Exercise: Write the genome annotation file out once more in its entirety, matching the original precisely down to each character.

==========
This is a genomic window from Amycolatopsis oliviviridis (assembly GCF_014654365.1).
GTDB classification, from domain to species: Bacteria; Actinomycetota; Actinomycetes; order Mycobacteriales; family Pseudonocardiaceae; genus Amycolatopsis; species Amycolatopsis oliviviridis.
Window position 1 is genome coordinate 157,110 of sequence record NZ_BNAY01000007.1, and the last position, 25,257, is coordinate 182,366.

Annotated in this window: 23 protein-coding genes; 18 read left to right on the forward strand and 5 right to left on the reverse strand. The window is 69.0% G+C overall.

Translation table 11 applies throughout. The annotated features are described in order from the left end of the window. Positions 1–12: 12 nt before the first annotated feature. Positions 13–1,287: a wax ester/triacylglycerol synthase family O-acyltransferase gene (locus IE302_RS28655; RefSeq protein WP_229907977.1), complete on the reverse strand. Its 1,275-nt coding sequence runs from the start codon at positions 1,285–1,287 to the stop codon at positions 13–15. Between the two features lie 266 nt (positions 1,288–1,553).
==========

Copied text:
This is a genomic window from Amycolatopsis oliviviridis (assembly GCF_014654365.1).
GTDB classification, from domain to species: Bacteria; Actinomycetota; Actinomycetes; order Mycobacteriales; family Pseudonocardiaceae; genus Amycolatopsis; species Amycolatopsis oliviviridis.
Window position 1 is genome coordinate 157,110 of sequence record NZ_BNAY01000007.1, and the last position, 25,257, is coordinate 182,366.

Annotated in this window: 23 protein-coding genes; 18 read left to right on the forward strand and 5 right to left on the reverse strand. The window is 69.0% G+C overall.

Translation table 11 applies throughout. The annotated features are described in order from the left end of the window. Positions 1–12: 12 nt before the first annotated feature. Positions 13–1,287: a wax ester/triacylglycerol synthase family O-acyltransferase gene (locus IE302_RS28655; RefSeq protein WP_229907977.1), complete on the reverse strand. Its 1,275-nt coding sequence runs from the start codon at positions 1,285–1,287 to the stop codon at positions 13–15. Between the two features lie 266 nt (positions 1,288–1,553).